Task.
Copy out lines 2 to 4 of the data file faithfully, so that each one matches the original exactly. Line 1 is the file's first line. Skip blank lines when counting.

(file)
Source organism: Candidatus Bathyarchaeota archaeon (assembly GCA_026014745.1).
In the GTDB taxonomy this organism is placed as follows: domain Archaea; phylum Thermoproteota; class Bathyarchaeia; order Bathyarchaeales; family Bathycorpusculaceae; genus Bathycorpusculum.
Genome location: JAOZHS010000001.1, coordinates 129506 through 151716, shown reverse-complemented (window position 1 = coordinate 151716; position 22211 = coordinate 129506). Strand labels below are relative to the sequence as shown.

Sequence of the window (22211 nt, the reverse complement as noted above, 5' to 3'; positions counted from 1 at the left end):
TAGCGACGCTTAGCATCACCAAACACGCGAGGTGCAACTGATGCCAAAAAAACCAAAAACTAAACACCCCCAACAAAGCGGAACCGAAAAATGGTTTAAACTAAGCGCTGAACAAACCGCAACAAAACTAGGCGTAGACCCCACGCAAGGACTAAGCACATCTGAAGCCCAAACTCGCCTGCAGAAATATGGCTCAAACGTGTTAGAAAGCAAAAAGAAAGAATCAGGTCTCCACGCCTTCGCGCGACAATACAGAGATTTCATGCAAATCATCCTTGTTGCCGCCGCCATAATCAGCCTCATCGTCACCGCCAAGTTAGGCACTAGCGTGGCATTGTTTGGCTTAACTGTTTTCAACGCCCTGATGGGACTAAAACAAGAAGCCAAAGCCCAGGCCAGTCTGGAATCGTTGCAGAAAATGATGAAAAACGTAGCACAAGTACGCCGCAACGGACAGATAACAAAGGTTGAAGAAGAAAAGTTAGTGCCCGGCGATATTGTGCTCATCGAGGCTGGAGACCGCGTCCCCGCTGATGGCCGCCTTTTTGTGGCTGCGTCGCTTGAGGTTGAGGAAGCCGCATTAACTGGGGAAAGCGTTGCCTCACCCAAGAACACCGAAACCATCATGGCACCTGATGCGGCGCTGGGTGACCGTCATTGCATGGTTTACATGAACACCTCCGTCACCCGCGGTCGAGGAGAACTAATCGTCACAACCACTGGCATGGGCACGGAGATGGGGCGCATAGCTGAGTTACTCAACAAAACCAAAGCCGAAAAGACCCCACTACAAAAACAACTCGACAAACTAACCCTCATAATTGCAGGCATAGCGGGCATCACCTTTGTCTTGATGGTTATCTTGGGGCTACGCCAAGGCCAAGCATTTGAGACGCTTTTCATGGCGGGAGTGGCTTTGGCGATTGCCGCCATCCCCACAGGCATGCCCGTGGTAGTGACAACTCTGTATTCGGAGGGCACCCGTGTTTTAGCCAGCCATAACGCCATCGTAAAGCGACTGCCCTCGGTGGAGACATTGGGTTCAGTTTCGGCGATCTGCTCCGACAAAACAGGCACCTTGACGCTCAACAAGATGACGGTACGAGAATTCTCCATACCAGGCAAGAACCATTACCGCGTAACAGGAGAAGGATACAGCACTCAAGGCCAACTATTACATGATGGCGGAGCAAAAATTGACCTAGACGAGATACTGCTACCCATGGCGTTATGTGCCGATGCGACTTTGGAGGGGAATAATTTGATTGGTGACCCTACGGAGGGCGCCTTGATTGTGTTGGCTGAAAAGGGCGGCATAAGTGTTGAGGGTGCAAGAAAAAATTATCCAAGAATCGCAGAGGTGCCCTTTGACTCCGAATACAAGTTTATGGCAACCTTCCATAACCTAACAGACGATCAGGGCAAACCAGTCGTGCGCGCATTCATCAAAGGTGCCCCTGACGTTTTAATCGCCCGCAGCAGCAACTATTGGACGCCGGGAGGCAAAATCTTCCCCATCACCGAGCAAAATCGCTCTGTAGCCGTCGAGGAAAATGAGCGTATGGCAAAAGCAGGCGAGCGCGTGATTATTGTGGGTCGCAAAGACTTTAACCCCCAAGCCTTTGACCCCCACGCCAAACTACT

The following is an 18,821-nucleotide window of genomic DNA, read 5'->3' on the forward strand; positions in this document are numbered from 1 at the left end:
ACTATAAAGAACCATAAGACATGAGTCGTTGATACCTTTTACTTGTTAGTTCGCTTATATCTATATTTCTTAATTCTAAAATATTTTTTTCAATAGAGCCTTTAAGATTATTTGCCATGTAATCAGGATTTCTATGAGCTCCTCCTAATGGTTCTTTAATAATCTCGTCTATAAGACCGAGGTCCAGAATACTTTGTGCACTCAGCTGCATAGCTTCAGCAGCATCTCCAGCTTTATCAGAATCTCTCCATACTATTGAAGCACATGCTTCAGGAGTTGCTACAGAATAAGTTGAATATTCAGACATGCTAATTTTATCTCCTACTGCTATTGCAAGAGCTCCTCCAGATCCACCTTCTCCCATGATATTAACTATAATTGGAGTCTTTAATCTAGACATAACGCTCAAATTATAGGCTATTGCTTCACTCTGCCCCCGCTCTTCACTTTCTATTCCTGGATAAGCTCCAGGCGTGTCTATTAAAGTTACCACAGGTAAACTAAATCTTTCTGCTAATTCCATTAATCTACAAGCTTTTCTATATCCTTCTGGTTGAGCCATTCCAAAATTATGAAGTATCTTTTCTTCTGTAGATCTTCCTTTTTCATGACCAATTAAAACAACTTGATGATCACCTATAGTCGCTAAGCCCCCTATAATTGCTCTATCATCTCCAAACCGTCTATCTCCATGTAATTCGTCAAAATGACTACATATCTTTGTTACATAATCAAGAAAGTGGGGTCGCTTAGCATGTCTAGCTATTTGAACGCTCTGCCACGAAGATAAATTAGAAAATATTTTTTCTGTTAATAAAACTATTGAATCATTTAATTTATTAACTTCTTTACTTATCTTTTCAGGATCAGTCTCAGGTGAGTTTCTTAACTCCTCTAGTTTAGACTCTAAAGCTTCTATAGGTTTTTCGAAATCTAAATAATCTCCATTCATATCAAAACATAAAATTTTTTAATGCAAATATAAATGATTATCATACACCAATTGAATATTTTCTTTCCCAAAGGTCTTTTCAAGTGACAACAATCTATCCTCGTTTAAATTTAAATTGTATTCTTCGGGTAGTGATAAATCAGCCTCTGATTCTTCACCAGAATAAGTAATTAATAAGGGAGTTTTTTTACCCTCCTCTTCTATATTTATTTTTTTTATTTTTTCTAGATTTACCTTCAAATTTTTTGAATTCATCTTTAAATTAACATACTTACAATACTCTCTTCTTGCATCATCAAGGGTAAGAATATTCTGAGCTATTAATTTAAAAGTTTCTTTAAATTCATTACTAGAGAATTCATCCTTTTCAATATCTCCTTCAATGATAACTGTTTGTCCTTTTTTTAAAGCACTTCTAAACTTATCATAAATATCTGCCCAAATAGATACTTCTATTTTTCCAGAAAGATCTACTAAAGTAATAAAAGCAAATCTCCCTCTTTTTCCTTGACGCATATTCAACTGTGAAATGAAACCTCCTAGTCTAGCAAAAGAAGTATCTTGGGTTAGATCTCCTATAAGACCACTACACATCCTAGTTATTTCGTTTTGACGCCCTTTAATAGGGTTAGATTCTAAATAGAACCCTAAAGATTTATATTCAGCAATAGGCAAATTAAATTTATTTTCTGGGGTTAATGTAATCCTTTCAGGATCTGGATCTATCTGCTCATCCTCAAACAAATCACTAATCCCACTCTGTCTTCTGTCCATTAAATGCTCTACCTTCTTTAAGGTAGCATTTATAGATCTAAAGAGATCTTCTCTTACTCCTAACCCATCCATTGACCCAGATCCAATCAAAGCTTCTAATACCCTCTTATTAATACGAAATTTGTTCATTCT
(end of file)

In the GTDB taxonomy this organism is placed as follows: domain Archaea; phylum Thermoproteota; class Bathyarchaeia; order Bathyarchaeales; family Bathycorpusculaceae; genus Bathycorpusculum.
Genome location: JAOZHS010000001.1, coordinates 129506 through 151716, shown reverse-complemented (window position 1 = coordinate 151716; position 22211 = coordinate 129506). Strand labels below are relative to the sequence as shown.

Sequence of the window (22211 nt, the reverse complement as noted above, 5' to 3'; positions counted from 1 at the left end):